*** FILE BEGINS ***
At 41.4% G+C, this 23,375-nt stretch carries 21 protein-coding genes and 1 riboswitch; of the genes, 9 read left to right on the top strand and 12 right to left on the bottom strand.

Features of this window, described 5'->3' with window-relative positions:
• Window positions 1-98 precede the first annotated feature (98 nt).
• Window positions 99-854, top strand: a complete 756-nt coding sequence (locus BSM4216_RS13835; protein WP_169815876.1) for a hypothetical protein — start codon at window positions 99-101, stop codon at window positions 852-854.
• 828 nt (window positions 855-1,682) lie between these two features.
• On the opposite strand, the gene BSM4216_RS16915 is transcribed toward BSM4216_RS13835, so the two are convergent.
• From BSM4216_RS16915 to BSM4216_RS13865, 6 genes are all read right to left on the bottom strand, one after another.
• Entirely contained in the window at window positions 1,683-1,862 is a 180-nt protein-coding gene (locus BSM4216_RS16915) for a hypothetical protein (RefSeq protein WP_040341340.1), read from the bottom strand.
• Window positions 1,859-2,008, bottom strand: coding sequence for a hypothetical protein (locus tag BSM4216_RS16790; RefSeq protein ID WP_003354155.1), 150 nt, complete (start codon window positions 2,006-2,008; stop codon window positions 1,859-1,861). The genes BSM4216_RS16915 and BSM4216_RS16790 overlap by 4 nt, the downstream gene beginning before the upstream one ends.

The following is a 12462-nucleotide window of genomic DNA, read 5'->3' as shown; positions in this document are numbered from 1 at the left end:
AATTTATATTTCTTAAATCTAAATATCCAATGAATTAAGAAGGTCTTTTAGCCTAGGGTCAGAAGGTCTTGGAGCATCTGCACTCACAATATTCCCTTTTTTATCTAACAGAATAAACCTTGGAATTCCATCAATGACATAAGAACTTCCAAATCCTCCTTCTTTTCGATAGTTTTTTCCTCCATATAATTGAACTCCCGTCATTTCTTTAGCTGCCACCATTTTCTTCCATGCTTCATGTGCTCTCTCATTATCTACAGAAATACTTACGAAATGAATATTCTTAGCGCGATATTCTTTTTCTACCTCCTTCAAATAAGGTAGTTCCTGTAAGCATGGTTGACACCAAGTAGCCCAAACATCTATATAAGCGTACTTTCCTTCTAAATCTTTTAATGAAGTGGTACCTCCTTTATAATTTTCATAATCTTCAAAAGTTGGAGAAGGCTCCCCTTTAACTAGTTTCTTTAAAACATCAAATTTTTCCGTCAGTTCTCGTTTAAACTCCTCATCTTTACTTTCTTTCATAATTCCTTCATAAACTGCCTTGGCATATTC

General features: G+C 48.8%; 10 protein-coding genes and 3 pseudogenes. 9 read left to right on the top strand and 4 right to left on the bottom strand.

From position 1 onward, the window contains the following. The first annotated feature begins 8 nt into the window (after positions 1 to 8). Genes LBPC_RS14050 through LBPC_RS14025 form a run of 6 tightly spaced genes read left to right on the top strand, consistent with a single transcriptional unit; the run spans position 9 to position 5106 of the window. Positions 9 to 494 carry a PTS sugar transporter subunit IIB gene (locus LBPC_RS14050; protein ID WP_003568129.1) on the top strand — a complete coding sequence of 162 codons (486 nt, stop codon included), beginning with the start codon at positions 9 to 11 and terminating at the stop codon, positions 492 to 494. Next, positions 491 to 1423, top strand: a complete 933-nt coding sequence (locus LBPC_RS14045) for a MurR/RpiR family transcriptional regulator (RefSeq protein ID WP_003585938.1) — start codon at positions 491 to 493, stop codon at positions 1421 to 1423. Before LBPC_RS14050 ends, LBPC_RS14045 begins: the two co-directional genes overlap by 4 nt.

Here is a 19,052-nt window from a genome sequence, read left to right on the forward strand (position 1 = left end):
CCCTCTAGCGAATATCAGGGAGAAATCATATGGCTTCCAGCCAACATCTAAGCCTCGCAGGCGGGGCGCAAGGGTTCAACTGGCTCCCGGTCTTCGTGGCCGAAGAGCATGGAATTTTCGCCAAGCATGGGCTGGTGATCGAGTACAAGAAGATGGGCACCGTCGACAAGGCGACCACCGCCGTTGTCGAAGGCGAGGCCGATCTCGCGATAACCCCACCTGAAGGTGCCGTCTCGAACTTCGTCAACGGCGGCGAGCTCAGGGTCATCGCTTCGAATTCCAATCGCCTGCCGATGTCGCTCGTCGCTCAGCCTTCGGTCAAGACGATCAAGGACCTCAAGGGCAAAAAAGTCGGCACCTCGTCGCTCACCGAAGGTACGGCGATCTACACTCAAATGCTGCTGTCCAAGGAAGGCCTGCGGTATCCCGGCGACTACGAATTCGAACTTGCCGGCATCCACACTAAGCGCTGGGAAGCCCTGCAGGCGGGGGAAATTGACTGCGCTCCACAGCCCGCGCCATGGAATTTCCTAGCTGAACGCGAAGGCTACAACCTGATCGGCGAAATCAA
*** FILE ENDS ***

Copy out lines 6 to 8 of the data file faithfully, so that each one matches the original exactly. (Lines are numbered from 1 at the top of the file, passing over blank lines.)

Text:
• On the opposite strand, the gene BSM4216_RS16915 is transcribed toward BSM4216_RS13835, so the two are convergent.
• From BSM4216_RS16915 to BSM4216_RS13865, 6 genes are all read right to left on the bottom strand, one after another.
• Entirely contained in the window at window positions 1,683-1,862 is a 180-nt protein-coding gene (locus BSM4216_RS16915) for a hypothetical protein (RefSeq protein WP_040341340.1), read from the bottom strand.